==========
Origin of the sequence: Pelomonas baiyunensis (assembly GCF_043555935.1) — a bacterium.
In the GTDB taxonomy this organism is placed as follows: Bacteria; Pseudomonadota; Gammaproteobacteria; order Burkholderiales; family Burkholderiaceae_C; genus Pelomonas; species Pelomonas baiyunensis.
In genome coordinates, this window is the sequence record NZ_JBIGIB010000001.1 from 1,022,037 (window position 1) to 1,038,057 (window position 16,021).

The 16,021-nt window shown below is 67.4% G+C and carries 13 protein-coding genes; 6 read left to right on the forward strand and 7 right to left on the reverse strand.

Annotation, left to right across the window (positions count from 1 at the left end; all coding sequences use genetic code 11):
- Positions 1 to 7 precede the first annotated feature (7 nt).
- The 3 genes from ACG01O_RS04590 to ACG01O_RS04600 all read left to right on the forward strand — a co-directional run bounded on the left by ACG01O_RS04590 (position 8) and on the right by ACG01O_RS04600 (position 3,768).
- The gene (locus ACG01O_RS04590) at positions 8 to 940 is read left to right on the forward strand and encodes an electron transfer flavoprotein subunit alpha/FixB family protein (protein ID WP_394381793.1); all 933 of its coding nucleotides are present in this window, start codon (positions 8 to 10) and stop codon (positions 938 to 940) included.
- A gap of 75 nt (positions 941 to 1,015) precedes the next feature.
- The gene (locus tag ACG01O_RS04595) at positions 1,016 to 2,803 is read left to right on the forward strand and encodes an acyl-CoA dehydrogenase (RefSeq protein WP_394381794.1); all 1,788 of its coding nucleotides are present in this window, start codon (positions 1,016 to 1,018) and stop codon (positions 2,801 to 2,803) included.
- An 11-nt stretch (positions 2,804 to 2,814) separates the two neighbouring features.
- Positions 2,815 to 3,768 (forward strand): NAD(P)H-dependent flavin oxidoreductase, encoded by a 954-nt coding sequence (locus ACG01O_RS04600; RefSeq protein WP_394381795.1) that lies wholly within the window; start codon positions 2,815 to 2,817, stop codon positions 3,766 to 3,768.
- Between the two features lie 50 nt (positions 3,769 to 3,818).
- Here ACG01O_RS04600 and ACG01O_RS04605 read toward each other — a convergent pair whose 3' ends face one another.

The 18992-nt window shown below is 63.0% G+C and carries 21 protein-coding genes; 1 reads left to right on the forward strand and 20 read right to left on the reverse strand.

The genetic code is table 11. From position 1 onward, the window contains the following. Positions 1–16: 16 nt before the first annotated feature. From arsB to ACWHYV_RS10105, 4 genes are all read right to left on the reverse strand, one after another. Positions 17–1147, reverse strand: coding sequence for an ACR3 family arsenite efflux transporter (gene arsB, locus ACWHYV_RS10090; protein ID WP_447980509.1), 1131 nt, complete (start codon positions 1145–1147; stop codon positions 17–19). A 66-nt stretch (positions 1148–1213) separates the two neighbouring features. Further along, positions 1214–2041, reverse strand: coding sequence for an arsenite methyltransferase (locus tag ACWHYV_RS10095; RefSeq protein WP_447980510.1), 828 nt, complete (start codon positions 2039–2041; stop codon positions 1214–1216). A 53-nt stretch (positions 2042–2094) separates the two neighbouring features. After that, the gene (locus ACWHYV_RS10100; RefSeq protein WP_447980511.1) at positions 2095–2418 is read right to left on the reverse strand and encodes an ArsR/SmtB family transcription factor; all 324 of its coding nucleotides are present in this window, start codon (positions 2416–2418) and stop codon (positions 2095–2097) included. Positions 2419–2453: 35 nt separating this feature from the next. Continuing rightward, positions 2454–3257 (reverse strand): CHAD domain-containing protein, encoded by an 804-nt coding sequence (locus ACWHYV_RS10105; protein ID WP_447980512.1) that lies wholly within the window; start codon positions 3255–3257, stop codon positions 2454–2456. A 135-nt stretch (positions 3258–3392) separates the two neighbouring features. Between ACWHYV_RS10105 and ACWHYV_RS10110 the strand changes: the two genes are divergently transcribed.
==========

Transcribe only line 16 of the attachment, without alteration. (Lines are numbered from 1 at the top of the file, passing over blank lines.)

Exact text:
The genetic code is table 11. From position 1 onward, the window contains the following. Positions 1–16: 16 nt before the first annotated feature. From arsB to ACWHYV_RS10105, 4 genes are all read right to left on the reverse strand, one after another. Positions 17–1147, reverse strand: coding sequence for an ACR3 family arsenite efflux transporter (gene arsB, locus ACWHYV_RS10090; protein ID WP_447980509.1), 1131 nt, complete (start codon positions 1145–1147; stop codon positions 17–19). A 66-nt stretch (positions 1148–1213) separates the two neighbouring features. Further along, positions 1214–2041, reverse strand: coding sequence for an arsenite methyltransferase (locus tag ACWHYV_RS10095; RefSeq protein WP_447980510.1), 828 nt, complete (start codon positions 2039–2041; stop codon positions 1214–1216). A 53-nt stretch (positions 2042–2094) separates the two neighbouring features. After that, the gene (locus ACWHYV_RS10100; RefSeq protein WP_447980511.1) at positions 2095–2418 is read right to left on the reverse strand and encodes an ArsR/SmtB family transcription factor; all 324 of its coding nucleotides are present in this window, start codon (positions 2416–2418) and stop codon (positions 2095–2097) included. Positions 2419–2453: 35 nt separating this feature from the next. Continuing rightward, positions 2454–3257 (reverse strand): CHAD domain-containing protein, encoded by an 804-nt coding sequence (locus ACWHYV_RS10105; protein ID WP_447980512.1) that lies wholly within the window; start codon positions 3255–3257, stop codon positions 2454–2456. A 135-nt stretch (positions 3258–3392) separates the two neighbouring features. Between ACWHYV_RS10105 and ACWHYV_RS10110 the strand changes: the two genes are divergently transcribed.